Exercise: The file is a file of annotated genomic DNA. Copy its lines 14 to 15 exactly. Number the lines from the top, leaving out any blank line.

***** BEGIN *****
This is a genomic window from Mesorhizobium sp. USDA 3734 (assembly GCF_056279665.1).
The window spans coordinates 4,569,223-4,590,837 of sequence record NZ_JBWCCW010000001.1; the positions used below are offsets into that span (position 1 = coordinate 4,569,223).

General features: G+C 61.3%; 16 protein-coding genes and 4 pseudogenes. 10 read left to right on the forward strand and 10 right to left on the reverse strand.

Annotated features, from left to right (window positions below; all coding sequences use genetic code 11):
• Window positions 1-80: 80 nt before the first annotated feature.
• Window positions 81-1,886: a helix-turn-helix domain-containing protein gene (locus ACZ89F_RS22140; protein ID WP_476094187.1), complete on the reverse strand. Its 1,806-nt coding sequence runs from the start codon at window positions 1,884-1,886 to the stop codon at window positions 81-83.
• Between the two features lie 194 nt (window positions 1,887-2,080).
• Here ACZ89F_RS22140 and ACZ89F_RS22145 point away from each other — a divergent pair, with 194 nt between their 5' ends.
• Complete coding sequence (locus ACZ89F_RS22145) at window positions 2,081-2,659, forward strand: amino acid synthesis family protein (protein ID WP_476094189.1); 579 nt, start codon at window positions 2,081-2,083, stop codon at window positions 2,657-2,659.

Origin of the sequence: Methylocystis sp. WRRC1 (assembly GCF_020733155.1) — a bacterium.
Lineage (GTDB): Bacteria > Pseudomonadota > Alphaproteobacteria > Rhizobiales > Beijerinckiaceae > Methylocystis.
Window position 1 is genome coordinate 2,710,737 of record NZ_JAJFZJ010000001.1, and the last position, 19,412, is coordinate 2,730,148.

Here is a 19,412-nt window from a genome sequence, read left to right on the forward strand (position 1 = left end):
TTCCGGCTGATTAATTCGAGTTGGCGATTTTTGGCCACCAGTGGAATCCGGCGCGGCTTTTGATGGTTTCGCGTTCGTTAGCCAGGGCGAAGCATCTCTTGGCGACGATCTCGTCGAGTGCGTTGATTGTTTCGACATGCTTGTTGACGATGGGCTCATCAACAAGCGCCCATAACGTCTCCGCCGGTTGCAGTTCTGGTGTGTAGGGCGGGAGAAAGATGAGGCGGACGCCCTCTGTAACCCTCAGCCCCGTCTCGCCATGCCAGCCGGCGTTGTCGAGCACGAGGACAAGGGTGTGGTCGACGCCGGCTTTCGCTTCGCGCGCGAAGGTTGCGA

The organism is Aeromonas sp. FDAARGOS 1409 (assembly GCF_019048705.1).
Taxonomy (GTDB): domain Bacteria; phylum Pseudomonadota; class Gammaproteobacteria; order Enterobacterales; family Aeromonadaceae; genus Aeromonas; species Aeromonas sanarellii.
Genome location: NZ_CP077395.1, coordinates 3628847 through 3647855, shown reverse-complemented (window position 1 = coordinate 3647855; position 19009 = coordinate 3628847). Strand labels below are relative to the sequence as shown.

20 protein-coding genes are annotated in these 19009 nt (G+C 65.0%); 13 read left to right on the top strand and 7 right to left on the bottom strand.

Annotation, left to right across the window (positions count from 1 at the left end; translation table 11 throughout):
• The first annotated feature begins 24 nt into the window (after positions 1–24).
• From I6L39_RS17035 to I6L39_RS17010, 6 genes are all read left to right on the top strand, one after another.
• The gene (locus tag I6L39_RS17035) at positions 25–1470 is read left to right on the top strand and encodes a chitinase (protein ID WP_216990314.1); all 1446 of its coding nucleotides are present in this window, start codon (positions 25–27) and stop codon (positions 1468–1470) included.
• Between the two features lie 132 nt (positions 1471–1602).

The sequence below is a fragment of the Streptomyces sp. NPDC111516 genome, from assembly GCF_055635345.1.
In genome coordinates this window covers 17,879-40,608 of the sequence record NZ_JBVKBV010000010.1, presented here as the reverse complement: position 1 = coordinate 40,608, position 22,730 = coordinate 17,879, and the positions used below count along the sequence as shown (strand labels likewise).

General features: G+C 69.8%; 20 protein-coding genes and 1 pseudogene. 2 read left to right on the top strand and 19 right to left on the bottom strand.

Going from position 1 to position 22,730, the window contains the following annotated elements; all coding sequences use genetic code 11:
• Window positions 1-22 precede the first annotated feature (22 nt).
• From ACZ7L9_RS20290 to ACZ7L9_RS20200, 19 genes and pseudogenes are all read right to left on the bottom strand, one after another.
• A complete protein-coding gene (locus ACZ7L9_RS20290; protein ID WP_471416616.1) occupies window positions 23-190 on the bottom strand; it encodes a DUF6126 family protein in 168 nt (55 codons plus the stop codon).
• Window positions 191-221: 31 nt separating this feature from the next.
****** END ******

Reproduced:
TTCCGGCTGATTAATTCGAGTTGGCGATTTTTGGCCACCAGTGGAATCCGGCGCGGCTTTTGATGGTTTCGCGTTCGTTAGCCAGGGCGAAGCATCTCTTGGCGACGATCTCGTCGAGTGCGTTGATTGTTTCGACATGCTTGTTGACGATGGGCTCATCAACAAGCGCCCATAACGTCTCCGCCGGTTGCAGTTCTGGTGTGTAGGGCGGGAGAAAGATGAGGCGGACGCCCTCTGTAACCCTCAGCCCCGTCTCGCCATGCCAGCCGGCGTTGTCGAGCACGAGGACAAGGGTGTGGTCGACGCCGGCTTTCGCTTCGCGCGCGAAGGTTGCGA

The organism is Aeromonas sp. FDAARGOS 1409 (assembly GCF_019048705.1).